“Peter Tosh loved to fight for his beliefs,” Froggy trailed off, clearly lost in nostalgia. As we drove through the Junction pass from Kingston to Annotto Bay, Froggy went on to share stories from decades past about the dramas among the reggae greats, Bob Marley and Peter Tosh.
Froggy has worked for Peace Corps Jamaica for longer than anyone else, and throughout his lifetime has met many interesting people and lived through many changes in the socioeconomic climate of Jamaica. When I struck up a conversation with him about roots reggae of the 1960s and -70s, it became clear that I’d struck a right chord. He had so much knowledge to share!
It was in our conversation that I learned about the dramas between Bob Marley and Peter Tosh, who were two of the three original Wailers, or as they were known in 1964, the Wailing Wailers. Talking with Froggy that day felt like tapping into another time, another Jamaica.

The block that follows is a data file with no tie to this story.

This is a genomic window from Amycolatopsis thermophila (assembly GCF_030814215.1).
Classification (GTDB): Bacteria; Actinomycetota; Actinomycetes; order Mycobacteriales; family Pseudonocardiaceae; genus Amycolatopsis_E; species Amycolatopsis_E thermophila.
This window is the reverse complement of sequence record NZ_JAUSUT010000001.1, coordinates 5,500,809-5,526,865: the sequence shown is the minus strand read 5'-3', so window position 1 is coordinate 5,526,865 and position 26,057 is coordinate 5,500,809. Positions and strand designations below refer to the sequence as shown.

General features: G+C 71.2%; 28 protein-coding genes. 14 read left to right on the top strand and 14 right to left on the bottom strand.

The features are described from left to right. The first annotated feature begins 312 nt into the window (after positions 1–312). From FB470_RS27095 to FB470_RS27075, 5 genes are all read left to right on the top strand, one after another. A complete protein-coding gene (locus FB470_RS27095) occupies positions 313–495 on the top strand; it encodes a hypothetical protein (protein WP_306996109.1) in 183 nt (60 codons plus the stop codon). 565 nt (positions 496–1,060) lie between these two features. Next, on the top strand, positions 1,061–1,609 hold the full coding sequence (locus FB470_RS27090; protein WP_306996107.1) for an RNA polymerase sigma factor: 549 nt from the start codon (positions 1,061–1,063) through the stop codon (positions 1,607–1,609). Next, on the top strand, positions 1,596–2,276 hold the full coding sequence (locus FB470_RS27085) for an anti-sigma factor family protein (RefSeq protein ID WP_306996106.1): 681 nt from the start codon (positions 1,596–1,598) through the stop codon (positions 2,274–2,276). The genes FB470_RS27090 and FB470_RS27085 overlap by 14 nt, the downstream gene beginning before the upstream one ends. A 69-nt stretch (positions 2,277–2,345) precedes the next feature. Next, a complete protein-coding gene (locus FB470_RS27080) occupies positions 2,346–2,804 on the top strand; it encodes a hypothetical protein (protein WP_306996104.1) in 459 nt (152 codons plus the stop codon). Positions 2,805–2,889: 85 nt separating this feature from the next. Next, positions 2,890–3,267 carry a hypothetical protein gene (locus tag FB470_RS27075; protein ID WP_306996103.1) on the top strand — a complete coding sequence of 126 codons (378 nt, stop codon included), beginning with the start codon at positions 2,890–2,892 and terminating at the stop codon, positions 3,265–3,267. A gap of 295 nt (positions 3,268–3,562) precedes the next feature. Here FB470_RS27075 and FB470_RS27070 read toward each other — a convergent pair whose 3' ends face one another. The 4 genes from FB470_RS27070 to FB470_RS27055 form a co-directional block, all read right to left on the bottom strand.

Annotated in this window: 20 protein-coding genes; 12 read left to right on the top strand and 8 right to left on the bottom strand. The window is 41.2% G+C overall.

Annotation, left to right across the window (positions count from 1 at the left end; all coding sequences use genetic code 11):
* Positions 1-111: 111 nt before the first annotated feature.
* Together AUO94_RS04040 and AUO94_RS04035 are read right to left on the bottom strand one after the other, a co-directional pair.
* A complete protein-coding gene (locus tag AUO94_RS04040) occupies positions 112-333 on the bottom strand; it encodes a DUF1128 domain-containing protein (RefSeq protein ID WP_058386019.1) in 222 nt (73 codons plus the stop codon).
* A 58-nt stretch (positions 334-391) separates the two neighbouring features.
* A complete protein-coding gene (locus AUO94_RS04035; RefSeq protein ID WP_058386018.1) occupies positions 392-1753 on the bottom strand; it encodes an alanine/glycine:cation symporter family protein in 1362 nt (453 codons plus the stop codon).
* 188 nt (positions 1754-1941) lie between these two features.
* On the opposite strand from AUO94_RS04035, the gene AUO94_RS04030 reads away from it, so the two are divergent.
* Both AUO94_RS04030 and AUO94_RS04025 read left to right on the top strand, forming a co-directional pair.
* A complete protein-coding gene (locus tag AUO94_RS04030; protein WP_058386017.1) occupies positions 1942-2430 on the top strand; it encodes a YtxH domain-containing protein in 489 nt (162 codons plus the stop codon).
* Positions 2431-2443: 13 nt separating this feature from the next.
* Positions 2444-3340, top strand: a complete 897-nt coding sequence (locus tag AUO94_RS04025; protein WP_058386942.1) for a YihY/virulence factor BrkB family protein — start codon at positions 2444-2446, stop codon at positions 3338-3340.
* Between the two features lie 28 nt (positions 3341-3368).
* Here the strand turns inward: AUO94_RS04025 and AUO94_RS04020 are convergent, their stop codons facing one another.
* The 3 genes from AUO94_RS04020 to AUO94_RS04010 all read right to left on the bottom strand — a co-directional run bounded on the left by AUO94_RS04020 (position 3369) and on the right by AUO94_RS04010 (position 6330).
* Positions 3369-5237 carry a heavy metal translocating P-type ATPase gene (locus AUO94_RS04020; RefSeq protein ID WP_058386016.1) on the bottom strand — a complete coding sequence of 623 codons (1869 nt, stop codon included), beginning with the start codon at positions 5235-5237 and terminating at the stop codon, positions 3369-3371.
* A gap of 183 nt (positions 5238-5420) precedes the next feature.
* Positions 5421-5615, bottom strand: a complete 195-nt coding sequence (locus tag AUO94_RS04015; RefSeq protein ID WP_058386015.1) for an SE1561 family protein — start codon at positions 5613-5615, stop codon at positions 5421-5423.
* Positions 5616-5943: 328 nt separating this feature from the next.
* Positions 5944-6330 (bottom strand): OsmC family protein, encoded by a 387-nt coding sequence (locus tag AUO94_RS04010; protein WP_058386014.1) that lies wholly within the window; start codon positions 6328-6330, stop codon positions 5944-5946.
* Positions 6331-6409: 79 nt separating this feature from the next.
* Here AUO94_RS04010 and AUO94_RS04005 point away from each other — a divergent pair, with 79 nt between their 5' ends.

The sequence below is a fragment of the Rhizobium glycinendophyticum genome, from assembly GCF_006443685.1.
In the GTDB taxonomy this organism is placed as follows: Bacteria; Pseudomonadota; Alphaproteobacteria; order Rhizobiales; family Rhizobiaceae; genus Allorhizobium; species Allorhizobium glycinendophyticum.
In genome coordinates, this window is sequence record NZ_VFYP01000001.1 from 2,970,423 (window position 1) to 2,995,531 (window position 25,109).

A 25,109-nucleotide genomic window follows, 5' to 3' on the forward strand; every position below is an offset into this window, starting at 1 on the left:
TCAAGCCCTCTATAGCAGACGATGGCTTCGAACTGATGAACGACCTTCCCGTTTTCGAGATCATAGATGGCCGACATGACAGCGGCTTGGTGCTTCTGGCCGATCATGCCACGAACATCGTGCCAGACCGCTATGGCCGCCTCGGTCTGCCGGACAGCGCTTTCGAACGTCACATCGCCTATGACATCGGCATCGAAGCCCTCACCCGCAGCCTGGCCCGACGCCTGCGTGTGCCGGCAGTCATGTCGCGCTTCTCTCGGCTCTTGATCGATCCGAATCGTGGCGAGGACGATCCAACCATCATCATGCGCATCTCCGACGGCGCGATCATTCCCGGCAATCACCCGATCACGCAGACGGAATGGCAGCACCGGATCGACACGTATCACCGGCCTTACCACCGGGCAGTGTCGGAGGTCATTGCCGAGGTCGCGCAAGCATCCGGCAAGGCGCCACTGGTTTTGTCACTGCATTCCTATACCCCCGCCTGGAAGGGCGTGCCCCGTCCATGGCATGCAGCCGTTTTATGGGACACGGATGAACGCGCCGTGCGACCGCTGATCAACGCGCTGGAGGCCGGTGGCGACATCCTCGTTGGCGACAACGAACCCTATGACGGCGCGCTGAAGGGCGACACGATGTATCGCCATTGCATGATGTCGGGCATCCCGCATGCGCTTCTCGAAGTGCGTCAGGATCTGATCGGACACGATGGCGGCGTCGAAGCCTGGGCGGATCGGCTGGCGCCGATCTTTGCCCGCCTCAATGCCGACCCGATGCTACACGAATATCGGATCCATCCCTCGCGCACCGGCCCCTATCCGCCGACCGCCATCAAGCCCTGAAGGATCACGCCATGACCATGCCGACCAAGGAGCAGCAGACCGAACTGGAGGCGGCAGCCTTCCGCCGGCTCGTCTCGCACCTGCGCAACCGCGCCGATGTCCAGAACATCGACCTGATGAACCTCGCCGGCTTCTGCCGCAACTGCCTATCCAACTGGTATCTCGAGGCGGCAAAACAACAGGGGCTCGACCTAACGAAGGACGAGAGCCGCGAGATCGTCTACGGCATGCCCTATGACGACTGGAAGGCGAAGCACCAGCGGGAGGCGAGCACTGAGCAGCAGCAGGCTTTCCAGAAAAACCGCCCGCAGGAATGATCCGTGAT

Today I share one of the Wailing Wailers’ first songs off of their namesake album, “Simmer Down.” Before reggae, there was ska. Before Bob was a dreadlocked Rasta, he was a Wailing Wailer.
Ska music came about in the late 1950s in Jamaica and was the precursor to reggae and rocksteady music. It was heavily inspired by American jazz and R&B music of the time, combining a walking bass line with a rhythm on the upbeat*. Along with the genre came new dance styles and new club scenes.
There’s a saying in Jamaica – “When America sneezes, Jamaica catches a cold” – which means that Jamaicans have the tendency to grab onto bits of American culture, rework them, and create something entirely their own and with a greater intensity than the original influence. If ska music was the result of a jazzy sneeze, I’m so glad that Jamaica came down with that cold (sorry about that terrible pun, I couldn’t help myself).